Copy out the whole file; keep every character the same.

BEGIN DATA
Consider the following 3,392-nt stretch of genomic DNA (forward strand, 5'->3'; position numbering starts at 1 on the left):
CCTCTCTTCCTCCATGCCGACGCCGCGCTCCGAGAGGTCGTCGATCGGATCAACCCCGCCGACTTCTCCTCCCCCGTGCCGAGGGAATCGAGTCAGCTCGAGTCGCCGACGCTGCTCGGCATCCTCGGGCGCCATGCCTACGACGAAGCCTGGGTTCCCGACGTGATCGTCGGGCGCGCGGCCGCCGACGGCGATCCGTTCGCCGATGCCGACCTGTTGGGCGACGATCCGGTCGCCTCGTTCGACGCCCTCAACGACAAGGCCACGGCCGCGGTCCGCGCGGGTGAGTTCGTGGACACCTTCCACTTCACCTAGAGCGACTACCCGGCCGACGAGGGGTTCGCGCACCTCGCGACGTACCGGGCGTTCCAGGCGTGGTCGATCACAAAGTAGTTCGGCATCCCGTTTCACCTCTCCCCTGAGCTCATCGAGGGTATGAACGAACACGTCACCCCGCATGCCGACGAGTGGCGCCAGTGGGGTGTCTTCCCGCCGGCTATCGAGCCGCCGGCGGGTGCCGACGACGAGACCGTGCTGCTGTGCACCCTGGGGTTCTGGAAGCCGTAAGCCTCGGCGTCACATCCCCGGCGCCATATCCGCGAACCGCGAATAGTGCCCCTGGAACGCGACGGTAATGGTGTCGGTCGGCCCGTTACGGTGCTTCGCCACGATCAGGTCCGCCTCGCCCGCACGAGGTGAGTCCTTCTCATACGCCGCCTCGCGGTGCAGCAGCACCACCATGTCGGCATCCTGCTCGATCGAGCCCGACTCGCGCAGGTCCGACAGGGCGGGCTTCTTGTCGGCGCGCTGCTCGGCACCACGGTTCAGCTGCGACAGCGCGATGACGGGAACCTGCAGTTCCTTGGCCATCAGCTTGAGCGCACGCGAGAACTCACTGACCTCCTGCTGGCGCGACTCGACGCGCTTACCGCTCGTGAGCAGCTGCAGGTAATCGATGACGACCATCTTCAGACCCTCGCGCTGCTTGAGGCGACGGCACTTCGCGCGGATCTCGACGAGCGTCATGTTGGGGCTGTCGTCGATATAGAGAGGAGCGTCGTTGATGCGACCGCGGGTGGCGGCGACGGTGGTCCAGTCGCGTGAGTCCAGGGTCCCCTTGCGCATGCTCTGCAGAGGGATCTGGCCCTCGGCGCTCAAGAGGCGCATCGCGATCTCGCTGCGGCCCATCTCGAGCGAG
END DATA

Consider the following 3,392-nt stretch of genomic DNA (forward strand, 5'->3'; position numbering starts at 1 on the left):
CCTCTCTTCCTCCATGCCGACGCCGCGCTCCGAGAGGTCGTCGATCGGATCAACCCCGCCGACTTCTCCTCCCCCGTGCCGAGGGAATCGAGTCAGCTCGAGTCGCCGACGCTGCTCGGCATCCTCGGGCGCCATGCCTACGACGAAGCCTGGGTTCCCGACGTGATCGTCGGGCGCGCGGCCGCCGACGGCGATCCGTTCGCCGATGCCGACCTGTTGGGCGACGATCCGGTCGCCTCGTTCGACGCCCTCAACGACAAGGCCACGGCCGCGGTCCGCGCGGGTGAGTTCGTGGACACCTTCCACTTCACCTAGAGCGACTACCCGGCCGACGAGGGGTTCGCGCACCTCGCGACGTACCGGGCGTTCCAGGCGTGGTCGATCACAAAGTAGTTCGGCATCCCGTTTCACCTCTCCCCTGAGCTCATCGAGGGTATGAACGAACACGTCACCCCGCATGCCGACGAGTGGCGCCAGTGGGGTGTCTTCCCGCCGGCTATCGAGCCGCCGGCGGGTGCCGACGACGAGACCGTGCTGCTGTGCACCCTGGGGTTCTGGAAGCCGTAAGCCTCGGCGTCACATCCCCGGCGCCATATCCGCGAACCGCGAATAGTGCCCCTGGAACGCGACGGTAATGGTGTCGGTCGGCCCGTTACGGTGCTTCGCCACGATCAGGTCCGCCTCGCCCGCACGAGGTGAGTCCTTCTCATACGCCGCCTCGCGGTGCAGCAGCACCACCATGTCGGCATCCTGCTCGATCGAGCCCGACTCGCGCAGGTCCGACAGGGCGGGCTTCTTGTCGGCGCGCTGCTCGGCACCACGGTTCAGCTGCGACAGCGCGATGACGGGAACCTGCAGTTCCTTGGCCATCAGCTTGAGCGCACGCGAGAACTCACTGACCTCCTGCTGGCGCGACTCGACGCGCTTACCGCTCGTGAGCAGCTGCAGGTAATCGATGACGACCATCTTCAGACCCTCGCGCTGCTTGAGGCGACGGCACTTCGCGCGGATCTCGACGAGCGTCATGTTGGGGCTGTCGTCGATATAGAGAGGAGCGTCGTTGATGCGACCGCGGGTGGCGGCGACGGTGGTCCAGTCGCGTGAGTCCAGGGTCCCCTTGCGCATGCTCTGCAGAGGGATCTGGCCCTCGGCGCTCAAGAGGCGCATCGCGATCTCGCTGCGGCCCATCTCGAGCGAG